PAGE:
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Blood. 2003 Nov 15;102(10):3753-8. Epub 2003 Jul 24.

Nodular lymphocyte-predominant Hodgkin lymphoma with nodules resembling T-cell/histiocyte-rich B-cell lymphoma: differential diagnosis between nodular lymphocyte-predominant Hodgkin lymphoma and T-cell/histiocyte-rich B-cell lymphoma.

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Department of Pathology, Josef-Schneider-Str 2, D-97080 Würzburg, Germany.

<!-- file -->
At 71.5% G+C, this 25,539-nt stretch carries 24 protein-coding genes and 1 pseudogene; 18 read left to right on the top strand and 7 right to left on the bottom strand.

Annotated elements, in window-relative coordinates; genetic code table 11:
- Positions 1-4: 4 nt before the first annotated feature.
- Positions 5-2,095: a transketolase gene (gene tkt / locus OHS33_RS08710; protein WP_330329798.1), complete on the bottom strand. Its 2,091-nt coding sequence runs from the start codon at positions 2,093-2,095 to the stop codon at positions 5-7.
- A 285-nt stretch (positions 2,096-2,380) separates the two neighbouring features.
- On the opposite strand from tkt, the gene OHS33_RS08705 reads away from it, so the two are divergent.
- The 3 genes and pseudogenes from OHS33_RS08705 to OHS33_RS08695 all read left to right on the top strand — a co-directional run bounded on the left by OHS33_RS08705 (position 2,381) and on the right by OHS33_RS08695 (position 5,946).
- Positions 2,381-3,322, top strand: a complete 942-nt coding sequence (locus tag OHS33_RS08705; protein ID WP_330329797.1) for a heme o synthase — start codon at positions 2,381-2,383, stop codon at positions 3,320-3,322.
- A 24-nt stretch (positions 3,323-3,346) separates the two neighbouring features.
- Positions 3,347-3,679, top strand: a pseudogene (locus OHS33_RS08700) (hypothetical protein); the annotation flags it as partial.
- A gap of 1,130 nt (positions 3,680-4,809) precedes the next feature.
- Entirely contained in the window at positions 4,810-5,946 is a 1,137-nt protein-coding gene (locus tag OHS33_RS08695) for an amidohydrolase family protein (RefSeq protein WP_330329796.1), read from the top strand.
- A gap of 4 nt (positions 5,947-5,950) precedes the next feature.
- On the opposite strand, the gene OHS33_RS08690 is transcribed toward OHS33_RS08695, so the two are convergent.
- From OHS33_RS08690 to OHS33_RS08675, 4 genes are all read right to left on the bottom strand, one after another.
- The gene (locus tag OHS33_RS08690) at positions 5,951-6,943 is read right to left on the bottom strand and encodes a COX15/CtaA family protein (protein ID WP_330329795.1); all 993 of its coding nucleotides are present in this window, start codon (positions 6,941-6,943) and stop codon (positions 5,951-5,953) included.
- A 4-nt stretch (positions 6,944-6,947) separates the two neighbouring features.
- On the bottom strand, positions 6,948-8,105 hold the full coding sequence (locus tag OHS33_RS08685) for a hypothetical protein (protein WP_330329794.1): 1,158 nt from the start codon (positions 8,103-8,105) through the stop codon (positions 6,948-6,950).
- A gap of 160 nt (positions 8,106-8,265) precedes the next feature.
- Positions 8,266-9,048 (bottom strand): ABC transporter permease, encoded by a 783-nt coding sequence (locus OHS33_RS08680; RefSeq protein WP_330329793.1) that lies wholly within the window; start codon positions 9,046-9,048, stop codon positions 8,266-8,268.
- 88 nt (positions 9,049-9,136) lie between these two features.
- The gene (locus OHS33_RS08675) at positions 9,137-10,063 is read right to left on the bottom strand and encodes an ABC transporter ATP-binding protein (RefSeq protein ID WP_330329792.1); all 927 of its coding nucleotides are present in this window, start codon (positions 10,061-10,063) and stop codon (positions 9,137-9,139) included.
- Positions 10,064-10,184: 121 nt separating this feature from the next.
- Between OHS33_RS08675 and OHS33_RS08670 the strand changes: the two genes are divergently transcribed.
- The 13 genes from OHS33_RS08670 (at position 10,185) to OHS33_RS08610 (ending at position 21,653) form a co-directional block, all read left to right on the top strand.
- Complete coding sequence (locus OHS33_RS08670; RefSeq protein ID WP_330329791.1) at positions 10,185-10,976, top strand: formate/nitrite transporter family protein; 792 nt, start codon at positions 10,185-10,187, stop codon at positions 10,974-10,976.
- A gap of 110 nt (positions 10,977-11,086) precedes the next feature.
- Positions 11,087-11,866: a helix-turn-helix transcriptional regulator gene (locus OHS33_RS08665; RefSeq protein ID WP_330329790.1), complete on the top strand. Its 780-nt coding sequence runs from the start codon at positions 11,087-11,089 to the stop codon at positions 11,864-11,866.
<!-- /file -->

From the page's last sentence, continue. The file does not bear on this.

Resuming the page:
Nodular lymphocyte-predominant Hodgkin lymphoma (NLPHL) and T-cell/histiocyte-rich B-cell lymphoma (T/HRBCL) are distinct tumors and are treated differently. They are linked by a morphologic and probably a biologic continuum, which renders the differential diagnosis difficult. To develop criteria to distinguish the entities along the morphologic continuum, we correlated the lymph node architecture and immunophenotype of both tumor cells and reactive components of 235 neoplasms in the spectrum of NLPHL and T/HRBCL with clinical data. Two hundred and eighteen cases fitted the World Health Organization (WHO) criteria of NLPHL (139) or T/HRBCL (79). While tumor cells in both entities were immunophenotypically similar, background composition differed: in NLPHL small B cells and CD3+CD4+CD57+ T cells were common, whereas in T/HRBCL, CD8+ cytotoxic T cells and histiocytes dominated. Follicular dendritic cells (FDCs) formed expanded meshworks in NLPHL, whereas they were absent in T/HRBCL. Seventeen cases represented a gray zone: within FDC meshworks, neoplastic B cells resided in a background depleted of small B cells but rich in T cells and histiocytes. Tumor cells either were loosely scattered or formed clusters, thus resembling areas of either T/HRBCL or inflammatory diffuse large BCL (DLBCL) within the nodules. Patients with these NLPHLs with T-cell/histiocyte-rich nodules presented at a high stage and with B symptoms, as in T/HRBCL, but had an excellent survival, as in NLPHL. This morphologic pattern suggests a biologic continuum between NLPHL and T/HRBCL.

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